March 2015Negotiation & Persuasion

When They Won’t See It Your Way: Four Persuasion Approaches That Work

When They Won’t See It Your Way: Four Persuasion Approaches That Work

The recent measles outbreak and re-emergence of whooping cough and pertussis in the United States has shone a spotlight on the anti-vaccine movement. According to a study published in the journal Pediatrics, 90 to 95 percent of the population must be immunized to achieve “herd immunity” from measles. But in many communities around the country, that number is far lower — especially in states that allow parents to get a personal-belief exemption.

Efforts to convince anti-vaccine parents have had limited success. Methods such as explaining the scientific data that supports immunization and even showing photographs of children suffering from measles and whooping cough don’t seem to be working.

That’s no surprise to Richard Shell, Wharton professor of legal studies, business ethics, and management. Shell, who co-wrote The Art of Woo: Using Strategic Persuasion to Sell Your Ideas, says when you try to sway a parent to vaccinate their child, you run into a belief barrier. “It’s one of the most difficult examples,” he says. “The mind needs a stable world view to function, one in which all of our beliefs and behaviors work together to create a whole picture that makes sense. Trying to change a core belief in that system can make the whole thing feel unstable.”

Shell has been teaching executives how to persuade others in Strategic Persuasion Workshop: The Art and Science of Selling Ideas for over seven years. He says many come to the program frustrated with the barriers they find themselves up against. “We have had managers in the program who need to convince people to accept and work toward a change initiative, and Navy Seals who are trying to persuade tribal leaders to allow them to work in their communities. These challenges might look very different, but as with the anti-vaccine movement, it comes down to belief barriers.”

What can you do if you’re tasked with persuading the seemingly unpersuadable? Shell has four approaches that can work.

  1. Keep an open mind. “When you hear the reasons why someone believes what they do, your first impulse might be to label them and reject them as crazy. But if you are serious about getting them to see your side, you need to keep an open mind. Listen and try to fully understand their point of view. Your own openness can sometimes trigger a reciprocal willingness to listen by the other person. Their explanation may also give you an opening to show how the new behavior you are asking for is, in fact, consistent with their basic beliefs — not hostile to them.”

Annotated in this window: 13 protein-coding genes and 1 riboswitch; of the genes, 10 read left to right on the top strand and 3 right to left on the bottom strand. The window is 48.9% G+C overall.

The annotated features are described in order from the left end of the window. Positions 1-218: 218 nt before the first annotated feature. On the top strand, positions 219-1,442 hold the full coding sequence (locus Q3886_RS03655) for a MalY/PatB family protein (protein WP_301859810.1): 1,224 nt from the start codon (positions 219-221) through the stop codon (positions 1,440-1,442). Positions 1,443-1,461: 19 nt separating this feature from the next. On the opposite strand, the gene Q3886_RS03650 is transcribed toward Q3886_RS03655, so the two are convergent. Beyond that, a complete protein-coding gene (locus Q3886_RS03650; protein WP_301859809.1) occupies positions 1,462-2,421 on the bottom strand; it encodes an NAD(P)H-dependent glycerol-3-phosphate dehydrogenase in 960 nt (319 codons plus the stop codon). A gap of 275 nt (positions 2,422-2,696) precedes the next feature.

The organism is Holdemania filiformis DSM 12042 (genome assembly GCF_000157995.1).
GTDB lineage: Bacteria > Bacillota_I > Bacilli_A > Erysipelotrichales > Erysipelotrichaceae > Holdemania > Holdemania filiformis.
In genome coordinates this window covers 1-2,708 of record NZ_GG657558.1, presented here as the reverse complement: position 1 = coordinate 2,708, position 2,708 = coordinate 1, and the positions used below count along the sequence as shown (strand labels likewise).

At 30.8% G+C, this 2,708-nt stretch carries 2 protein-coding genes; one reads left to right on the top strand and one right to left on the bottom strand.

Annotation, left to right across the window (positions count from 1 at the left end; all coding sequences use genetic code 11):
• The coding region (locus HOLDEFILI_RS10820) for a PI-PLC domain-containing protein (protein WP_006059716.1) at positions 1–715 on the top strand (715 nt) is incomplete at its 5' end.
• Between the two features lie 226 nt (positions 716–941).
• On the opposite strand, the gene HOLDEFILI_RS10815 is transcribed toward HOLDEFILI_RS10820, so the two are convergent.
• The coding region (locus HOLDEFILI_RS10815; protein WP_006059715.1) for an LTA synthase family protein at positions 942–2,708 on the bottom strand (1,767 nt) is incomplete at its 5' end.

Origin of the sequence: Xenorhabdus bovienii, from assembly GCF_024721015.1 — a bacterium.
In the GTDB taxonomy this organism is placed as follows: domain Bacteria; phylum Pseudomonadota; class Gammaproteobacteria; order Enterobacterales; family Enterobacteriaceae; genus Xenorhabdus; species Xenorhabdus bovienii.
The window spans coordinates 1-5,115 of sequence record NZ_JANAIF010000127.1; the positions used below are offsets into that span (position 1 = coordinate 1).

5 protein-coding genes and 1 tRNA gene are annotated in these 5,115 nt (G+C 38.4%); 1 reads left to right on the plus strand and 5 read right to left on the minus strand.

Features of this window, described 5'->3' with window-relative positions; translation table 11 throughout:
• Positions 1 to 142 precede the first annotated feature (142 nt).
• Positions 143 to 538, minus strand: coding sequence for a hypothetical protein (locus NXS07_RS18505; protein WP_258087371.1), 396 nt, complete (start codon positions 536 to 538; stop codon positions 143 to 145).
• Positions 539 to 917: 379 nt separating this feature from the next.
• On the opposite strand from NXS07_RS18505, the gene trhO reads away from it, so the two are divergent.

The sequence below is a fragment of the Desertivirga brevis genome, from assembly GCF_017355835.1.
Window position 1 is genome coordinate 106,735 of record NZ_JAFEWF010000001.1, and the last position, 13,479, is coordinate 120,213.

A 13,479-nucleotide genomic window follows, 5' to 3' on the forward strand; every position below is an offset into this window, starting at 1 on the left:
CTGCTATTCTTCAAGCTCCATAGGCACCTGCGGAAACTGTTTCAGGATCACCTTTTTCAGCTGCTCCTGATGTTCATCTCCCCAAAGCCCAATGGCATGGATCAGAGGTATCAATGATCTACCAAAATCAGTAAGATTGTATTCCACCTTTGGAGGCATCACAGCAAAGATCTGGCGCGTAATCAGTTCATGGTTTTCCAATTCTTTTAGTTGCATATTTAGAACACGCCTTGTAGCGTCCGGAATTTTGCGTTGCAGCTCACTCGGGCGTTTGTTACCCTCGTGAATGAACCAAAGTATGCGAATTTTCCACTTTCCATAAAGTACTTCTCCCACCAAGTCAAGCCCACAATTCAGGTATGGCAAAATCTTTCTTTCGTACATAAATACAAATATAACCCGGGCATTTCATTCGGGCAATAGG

2. Use small experiments. “This won’t work with anti-vaccination parents, but it can be effective when you’re leading an organizational change. Have people experiment on a small scale with a new behavior or task, and let them experience the results for themselves. You’re not asking them to abandon the old way of doing things, but letting them ‘try on’ something new. They may see that it is not nearly as threatening as they feared.”
  3. Use a person of influence. “When Libertarian senator Rand Paul had himself photographed while getting the hepatitis A vaccine, he was sending a message. Although he has said vaccination should be a parent’s decision, he gave a different visual clue. A person of influence can help you overcome belief barriers by showing your target audience that someone who shares their basic beliefs has found a way to reconcile these beliefs with the new behavior being requested.”
  4. Find common ground. “You may have to dig deep, but there are commonalities you can use to show others that your views are not as far apart as they perceive them to be. It might be a desire to do what’s best for the community or the organization, or a shared desire to improve the profitability of your company. Finding something deep in your shared sense of mission or purpose can help you build a bridge to the other person to make the case for change.”

For Shell, persuasion is as much art as science. “Science is involved because you create hypotheses about what might convince the other person, and then you test them. There is a structured process you can learn. But you also need creativity. When you want people to see things your way, the same approach won’t work with everyone. Be flexible, and have a range of methods you can use. One size doesn’t fit all.”